Bench press tip # 6 - Using supporting movements to blast through your sticking points
I remember when I first started out and all I lived to do was bench. After a couple of months, my bench went stale and I was starting to actually get weaker. So, one of the owners of the gym gave me some very important advice. Stop bench pressing for awhile. Yep, stop benching altogether and start using dumbbells.
I couldn’t believe what I was hearing! Stop bench pressing! Not a chance. However, he convinced me that I was at a plateau and that I needed to use other movements such as the dumbbell bench press to concentrate on my sticking point. Which of course was the bottom part of the movement.
I decided to give it a shot and he showed me the correct way of doing a dumbbell bench press. To really get an effective dumbbell bench press, you must really lower the weight slowly and go past the point where the bar stopped. This way, your not limited by the bars range and you get a better range of motion.
After awhile, I really got the hang of the movement and after a couple of months, I hit the barbell bench press again and wouldn’t you know it, my bench press sky rocketed.
If you’ve found that you are at a sticking point with the barbell bench press and have been for quite some time, stop doing the barbell bench press and start using dumbbells. Your body is telling that it’s tired of the barbell bench press movement.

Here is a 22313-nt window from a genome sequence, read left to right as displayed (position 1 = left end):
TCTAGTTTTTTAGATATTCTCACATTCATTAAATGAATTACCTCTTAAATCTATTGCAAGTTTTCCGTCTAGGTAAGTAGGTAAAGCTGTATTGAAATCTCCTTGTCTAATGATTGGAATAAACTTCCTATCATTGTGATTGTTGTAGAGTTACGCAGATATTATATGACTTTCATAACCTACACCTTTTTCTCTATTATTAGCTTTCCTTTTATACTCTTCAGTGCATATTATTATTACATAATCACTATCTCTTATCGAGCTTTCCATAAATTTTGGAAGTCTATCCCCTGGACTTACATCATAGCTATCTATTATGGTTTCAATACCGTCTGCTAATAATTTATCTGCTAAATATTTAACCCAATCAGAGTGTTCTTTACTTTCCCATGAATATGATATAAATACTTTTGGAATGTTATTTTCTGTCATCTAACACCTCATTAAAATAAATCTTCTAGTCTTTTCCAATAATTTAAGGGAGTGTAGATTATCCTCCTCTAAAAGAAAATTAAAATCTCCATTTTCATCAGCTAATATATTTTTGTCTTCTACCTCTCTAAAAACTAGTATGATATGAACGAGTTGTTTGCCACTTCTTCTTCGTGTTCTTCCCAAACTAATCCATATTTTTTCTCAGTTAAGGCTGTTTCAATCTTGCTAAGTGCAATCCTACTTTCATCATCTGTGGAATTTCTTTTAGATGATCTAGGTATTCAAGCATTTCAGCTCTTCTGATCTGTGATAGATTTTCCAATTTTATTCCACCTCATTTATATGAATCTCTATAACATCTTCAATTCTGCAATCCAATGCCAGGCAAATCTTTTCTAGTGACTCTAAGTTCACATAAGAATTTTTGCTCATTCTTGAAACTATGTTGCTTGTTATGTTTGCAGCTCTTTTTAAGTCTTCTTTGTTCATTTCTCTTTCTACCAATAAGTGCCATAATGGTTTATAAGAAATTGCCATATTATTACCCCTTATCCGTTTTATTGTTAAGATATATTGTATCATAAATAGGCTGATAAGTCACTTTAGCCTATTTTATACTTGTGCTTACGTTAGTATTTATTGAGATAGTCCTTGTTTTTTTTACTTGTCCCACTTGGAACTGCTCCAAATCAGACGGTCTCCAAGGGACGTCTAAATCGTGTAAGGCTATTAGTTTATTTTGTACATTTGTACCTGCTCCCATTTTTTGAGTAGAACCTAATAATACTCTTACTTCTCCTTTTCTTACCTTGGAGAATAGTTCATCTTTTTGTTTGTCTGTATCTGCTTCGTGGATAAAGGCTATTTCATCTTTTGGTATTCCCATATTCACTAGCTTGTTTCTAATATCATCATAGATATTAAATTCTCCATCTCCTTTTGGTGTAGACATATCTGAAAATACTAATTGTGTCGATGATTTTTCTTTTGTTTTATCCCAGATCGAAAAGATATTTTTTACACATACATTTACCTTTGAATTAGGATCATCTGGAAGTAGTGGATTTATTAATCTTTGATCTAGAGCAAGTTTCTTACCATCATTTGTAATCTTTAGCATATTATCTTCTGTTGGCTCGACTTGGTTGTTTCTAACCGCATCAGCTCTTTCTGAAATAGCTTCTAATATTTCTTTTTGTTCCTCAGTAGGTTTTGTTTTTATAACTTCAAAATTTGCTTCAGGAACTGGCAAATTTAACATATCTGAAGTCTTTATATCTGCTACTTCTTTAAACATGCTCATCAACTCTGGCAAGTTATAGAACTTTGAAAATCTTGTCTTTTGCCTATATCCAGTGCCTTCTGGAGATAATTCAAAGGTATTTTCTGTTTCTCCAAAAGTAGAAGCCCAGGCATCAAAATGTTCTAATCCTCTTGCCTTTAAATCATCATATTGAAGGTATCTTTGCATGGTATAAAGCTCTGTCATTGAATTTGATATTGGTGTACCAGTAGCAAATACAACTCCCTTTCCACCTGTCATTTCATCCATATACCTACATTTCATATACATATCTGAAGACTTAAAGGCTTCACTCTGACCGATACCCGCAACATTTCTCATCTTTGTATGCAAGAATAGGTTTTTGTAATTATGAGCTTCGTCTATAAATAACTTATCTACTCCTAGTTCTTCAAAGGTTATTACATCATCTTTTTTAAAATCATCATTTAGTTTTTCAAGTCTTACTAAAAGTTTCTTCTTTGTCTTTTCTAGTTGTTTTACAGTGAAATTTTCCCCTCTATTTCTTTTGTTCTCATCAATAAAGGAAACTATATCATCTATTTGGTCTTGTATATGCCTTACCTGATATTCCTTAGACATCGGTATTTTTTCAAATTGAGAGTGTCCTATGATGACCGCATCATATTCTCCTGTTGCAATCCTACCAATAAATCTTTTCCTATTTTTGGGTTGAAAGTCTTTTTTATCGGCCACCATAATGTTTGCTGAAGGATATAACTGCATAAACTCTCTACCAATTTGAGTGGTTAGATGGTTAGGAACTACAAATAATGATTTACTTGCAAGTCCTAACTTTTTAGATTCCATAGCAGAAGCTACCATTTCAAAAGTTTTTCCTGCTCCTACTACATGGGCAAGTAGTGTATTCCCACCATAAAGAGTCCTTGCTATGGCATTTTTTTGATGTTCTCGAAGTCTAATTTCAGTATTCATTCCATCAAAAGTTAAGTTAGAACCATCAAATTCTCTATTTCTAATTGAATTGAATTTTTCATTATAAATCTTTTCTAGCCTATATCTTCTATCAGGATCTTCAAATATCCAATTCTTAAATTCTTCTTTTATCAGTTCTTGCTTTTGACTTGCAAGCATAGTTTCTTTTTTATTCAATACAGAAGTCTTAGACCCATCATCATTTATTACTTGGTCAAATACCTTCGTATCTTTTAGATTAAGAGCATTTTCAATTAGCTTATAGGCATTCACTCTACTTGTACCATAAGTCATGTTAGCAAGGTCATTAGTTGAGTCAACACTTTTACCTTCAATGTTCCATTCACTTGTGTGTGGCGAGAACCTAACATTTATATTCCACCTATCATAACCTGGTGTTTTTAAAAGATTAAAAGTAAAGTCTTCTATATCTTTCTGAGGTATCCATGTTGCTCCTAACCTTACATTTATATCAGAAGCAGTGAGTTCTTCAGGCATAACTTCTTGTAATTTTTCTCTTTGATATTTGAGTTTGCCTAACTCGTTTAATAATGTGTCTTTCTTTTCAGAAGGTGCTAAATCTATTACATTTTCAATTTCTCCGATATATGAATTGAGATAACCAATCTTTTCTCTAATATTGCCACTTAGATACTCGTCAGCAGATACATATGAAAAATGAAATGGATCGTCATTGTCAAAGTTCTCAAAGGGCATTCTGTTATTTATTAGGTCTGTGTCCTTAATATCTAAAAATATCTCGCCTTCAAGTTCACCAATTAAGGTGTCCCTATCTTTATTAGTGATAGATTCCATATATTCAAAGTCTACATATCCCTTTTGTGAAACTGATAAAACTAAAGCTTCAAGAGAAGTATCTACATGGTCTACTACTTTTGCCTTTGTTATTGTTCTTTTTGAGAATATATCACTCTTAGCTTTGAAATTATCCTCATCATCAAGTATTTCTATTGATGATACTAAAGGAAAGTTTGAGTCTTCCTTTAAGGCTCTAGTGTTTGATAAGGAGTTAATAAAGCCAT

Bench press tip # 7 - Increase your caloric intake by 500 calories per day
I’m not going to lie to you, your not going to make huge strength gains if you’re dieting to lose weight or your not eating properly. I cannot stress the importance of quality nutrition when it comes to adding strength and building muscle.
If you really want to increase your bench press, your going to have to start eating right and in the proper amounts. There is simply no way that you are going to get stronger if you eat poor meals, 2 to 3 times a day with each meal spaced 4 hours apart.
What you need to do is make sure that you get quality nutrients into your body every 2 hours. Try adding an additional 500 “quality” calories to your diet every day. I don’t mean an extra cheese burger, I mean real “whole” food. For more detailed information on this subject, please see building muscle 101's weight lifting diet page here.
There you have it, follow these techniques and bench press tips and you may well be on your way to a monster bench.
About The Author
Blake Bissaillion is the owner of http://www.building-muscle101.com, a website offering free weight lifting routines for building muscle and strength. The website also offers free menus, nutritional advice, and tips on building muscle and weight lifting.
Related Bench Press Information